Empty bus seats on routes that cost taxpayers millions of dollars. That's what a News4 I-Team investigation found.

It comes on the heels of Nashville voters rejecting a 5.4 billion dollar transit plan.

The I-Team's Lindsay Bramson shows you the video that has some questioning if more transit is the answer.

There's something Linda Henderson can't help but notice about her daily commute.

“There's usually less than 5 people on it,” Henderson said.

And a News4 I-Team investigation found her situation isn't unique.

Route after route with empty seats. All while taxpayers pay millions for these routes.

“There are many times when I was coming back from a play at TPAC and I’m the only one on the bus,” said Rae Keohane who was against the transit plan.

News4 found one bus, which runs along West End avenue empty for more than 30 minutes.

On the Grassmere-Edmondson route, it was empty for 19 minutes before someone finally got on. And that was during morning rush hour.

Take a look around. You can see there are two people on the Grassmere-Edmondson bus.  And the News4 I-Team found out it costs $970,000 a year…of taxpayer money.

There are 7 routes MTA considers their lowest performing routes.

In fact, the News4 I-Team found the most expensive one is the University Connector costing taxpayers $1.4 million a year.

Look at what it looked like when we were on it.

It's why Keohane, who was against the transit plan and attended all the MTA meetings about it, calls it a waste of money.

“That's inexcusable when you consider the fact they're so underutilized,” said Keohane.

Bramson asked, “What do you say to people who say it's a waste of taxpayer money? All I can say is we are working to improve that and make it more efficient,” said Amanda Clelland with the WEGO Transit Authority, formally known as Nashville MTA.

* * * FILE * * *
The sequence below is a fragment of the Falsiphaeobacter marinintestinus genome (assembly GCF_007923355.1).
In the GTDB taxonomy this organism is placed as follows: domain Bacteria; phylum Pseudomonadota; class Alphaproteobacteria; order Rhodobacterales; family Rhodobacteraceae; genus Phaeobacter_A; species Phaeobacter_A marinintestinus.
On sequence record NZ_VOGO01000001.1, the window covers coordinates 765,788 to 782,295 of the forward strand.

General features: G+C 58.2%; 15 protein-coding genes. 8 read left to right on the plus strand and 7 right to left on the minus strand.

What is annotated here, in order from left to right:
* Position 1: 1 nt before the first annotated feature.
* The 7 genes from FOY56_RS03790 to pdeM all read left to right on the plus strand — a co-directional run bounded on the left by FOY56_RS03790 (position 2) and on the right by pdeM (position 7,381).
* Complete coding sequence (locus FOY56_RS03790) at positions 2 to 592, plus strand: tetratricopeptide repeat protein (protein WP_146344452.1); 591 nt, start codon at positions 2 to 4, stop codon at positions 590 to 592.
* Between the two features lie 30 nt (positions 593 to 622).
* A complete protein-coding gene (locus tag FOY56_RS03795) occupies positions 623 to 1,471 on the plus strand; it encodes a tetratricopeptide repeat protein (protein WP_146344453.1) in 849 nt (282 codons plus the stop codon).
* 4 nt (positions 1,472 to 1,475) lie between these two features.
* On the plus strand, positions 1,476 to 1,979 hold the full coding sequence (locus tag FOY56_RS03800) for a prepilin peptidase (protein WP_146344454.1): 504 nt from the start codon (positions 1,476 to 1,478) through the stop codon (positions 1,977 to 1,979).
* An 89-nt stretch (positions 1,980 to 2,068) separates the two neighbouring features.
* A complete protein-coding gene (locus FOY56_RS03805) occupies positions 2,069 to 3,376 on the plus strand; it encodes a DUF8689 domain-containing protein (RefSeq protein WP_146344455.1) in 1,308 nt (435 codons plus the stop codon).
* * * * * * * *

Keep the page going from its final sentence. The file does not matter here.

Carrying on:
The transit authority is currently examining routes to see which routes may have too few riders. But then there's this problem. Take away the route, and what happens to the riders?

“That's still a service those people, and they may only be the one or two people on that bus but they rely on that bus,” said Clelland.

Of course, there are times when the buses are packed.

Like the bus running along Dickerson Road on a busy Friday afternoon.

But when you see the ones sitting empty, how can you convince a city that tax dollars need to fund more transit?

“This is like any public service.  You invest a little for the people in greatest need. What if that person who's using this for job access right now going to do if we take away this option? What if they can’t afford a car,” said Metro Councilman Freddie O’Connell.

Henderson knows there are often very few people on her bus. But without it, she'd be in trouble.

“I wouldn't have any way to get groceries or anything unless I took a bus,” said Henderson.

Copyright 2018 WSMV (Meredith Corporation). All rights reserved.

Lindsay Bramson joined News4 in June 2016 as an investigative reporter.

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